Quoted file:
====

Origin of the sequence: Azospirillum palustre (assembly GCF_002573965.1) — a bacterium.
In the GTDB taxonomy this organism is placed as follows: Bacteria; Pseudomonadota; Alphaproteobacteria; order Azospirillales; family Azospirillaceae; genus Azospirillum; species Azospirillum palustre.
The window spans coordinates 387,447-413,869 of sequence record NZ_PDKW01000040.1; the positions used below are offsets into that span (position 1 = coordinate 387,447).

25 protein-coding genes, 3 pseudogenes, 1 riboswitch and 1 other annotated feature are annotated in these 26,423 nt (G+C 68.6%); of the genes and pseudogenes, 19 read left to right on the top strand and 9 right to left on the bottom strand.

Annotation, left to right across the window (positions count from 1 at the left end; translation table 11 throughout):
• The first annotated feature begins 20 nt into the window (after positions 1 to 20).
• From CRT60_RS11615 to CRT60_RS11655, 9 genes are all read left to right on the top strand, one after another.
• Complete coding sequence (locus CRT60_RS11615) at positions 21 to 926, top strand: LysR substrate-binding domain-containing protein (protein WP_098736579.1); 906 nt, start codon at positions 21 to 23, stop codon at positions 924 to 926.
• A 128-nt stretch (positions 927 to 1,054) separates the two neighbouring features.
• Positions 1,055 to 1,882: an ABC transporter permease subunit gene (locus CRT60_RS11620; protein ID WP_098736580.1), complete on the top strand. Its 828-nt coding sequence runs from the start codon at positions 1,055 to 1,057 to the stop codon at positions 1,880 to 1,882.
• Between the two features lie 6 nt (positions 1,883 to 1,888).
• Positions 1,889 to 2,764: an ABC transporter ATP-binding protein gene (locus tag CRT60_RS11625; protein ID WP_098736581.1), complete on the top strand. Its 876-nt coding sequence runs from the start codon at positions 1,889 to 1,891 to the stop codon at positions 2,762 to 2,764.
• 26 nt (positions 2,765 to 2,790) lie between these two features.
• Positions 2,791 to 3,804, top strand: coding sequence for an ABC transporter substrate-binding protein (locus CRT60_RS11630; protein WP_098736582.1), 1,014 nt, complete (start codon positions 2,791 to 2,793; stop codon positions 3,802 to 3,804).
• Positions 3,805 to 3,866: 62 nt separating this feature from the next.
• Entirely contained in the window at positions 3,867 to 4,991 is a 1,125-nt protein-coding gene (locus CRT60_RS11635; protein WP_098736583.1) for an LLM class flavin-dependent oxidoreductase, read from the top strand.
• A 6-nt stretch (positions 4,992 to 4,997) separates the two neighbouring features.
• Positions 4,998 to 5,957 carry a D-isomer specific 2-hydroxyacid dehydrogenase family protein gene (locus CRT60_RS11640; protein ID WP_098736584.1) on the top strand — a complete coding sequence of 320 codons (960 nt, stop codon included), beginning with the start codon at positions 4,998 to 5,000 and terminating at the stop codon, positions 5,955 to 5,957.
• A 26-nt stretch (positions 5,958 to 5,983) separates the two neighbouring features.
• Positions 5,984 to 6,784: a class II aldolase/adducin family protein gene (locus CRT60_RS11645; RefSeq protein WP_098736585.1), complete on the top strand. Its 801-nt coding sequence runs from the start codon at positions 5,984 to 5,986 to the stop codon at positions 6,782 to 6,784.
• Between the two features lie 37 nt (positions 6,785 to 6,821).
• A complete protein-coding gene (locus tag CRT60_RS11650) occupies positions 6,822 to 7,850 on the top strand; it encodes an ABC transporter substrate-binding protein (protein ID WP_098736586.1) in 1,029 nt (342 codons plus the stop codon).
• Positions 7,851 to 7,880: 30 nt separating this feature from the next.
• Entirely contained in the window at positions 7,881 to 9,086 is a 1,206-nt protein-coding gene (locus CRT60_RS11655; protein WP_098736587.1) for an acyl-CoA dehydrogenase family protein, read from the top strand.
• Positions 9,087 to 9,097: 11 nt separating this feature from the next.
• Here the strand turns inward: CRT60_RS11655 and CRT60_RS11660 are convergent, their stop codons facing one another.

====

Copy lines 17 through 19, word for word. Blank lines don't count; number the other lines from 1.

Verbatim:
• A 6-nt stretch (positions 4,992 to 4,997) separates the two neighbouring features.
• Positions 4,998 to 5,957 carry a D-isomer specific 2-hydroxyacid dehydrogenase family protein gene (locus CRT60_RS11640; protein ID WP_098736584.1) on the top strand — a complete coding sequence of 320 codons (960 nt, stop codon included), beginning with the start codon at positions 4,998 to 5,000 and terminating at the stop codon, positions 5,955 to 5,957.
• A 26-nt stretch (positions 5,958 to 5,983) separates the two neighbouring features.